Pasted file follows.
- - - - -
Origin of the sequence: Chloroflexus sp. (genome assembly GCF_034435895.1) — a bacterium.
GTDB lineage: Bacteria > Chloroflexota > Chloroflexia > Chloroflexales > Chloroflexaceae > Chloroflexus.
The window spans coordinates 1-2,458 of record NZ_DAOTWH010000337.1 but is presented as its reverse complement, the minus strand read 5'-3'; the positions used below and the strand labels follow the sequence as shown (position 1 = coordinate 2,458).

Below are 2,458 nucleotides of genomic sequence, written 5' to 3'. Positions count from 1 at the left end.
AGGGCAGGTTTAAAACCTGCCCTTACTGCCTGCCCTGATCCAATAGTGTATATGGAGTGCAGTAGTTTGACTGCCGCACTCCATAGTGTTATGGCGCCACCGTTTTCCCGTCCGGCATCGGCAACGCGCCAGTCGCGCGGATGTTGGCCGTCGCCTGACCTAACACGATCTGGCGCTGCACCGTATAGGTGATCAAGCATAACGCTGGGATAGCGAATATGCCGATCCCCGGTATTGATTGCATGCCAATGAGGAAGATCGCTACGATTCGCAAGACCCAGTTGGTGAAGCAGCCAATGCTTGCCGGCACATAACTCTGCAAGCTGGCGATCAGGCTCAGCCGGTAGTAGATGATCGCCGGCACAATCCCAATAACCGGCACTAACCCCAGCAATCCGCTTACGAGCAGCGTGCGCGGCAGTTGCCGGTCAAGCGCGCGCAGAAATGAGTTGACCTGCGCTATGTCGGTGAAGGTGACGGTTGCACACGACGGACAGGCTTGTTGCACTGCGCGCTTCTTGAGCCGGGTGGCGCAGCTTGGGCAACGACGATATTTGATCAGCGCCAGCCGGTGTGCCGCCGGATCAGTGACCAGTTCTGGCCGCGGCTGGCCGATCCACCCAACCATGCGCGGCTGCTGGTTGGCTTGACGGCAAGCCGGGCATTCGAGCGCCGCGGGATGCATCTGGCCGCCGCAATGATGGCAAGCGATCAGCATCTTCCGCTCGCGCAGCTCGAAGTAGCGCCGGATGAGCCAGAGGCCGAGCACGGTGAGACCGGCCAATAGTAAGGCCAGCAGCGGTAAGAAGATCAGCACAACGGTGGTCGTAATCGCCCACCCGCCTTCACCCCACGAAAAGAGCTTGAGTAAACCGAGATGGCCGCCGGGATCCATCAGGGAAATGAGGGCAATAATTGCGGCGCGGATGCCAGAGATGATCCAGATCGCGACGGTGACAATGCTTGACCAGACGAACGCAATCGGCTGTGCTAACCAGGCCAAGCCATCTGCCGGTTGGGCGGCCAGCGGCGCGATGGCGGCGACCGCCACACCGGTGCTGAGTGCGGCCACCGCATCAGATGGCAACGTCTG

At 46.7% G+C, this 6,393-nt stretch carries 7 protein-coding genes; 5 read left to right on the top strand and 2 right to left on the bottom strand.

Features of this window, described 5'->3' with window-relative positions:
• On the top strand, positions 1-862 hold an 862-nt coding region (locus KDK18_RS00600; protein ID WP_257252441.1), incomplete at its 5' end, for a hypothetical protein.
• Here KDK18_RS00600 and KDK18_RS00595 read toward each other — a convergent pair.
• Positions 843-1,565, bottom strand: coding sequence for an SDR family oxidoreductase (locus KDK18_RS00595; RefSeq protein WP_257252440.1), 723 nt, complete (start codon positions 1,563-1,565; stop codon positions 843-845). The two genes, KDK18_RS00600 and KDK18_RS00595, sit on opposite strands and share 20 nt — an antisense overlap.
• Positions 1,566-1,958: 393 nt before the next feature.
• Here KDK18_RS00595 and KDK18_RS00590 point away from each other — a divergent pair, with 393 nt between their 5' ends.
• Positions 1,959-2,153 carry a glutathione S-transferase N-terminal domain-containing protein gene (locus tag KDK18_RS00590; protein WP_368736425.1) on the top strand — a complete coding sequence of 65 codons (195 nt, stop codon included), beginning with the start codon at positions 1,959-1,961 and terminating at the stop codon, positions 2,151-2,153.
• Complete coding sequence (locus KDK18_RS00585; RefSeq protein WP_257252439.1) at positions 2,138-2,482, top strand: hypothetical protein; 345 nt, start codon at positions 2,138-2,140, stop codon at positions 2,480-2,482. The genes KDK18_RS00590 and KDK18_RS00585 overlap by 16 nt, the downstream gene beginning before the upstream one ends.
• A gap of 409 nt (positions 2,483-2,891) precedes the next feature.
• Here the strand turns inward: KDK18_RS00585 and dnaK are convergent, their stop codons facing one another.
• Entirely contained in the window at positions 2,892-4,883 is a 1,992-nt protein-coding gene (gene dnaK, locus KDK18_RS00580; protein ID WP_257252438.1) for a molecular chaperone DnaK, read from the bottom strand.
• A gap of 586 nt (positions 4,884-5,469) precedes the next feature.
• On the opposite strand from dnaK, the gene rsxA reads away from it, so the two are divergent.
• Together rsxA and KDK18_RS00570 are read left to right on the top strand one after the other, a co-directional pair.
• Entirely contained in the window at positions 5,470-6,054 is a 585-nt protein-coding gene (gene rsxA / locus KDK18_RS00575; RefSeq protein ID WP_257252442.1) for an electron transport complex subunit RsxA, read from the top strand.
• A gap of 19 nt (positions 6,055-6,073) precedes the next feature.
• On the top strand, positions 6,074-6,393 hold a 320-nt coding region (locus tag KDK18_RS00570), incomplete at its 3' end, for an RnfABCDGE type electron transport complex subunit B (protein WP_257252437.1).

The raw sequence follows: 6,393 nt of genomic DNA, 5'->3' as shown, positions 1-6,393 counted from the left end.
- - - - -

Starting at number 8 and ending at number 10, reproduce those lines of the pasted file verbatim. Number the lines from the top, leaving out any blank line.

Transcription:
• On the top strand, positions 1-862 hold an 862-nt coding region (locus KDK18_RS00600; protein ID WP_257252441.1), incomplete at its 5' end, for a hypothetical protein.
• Here KDK18_RS00600 and KDK18_RS00595 read toward each other — a convergent pair.
• Positions 843-1,565, bottom strand: coding sequence for an SDR family oxidoreductase (locus KDK18_RS00595; RefSeq protein WP_257252440.1), 723 nt, complete (start codon positions 1,563-1,565; stop codon positions 843-845). The two genes, KDK18_RS00600 and KDK18_RS00595, sit on opposite strands and share 20 nt — an antisense overlap.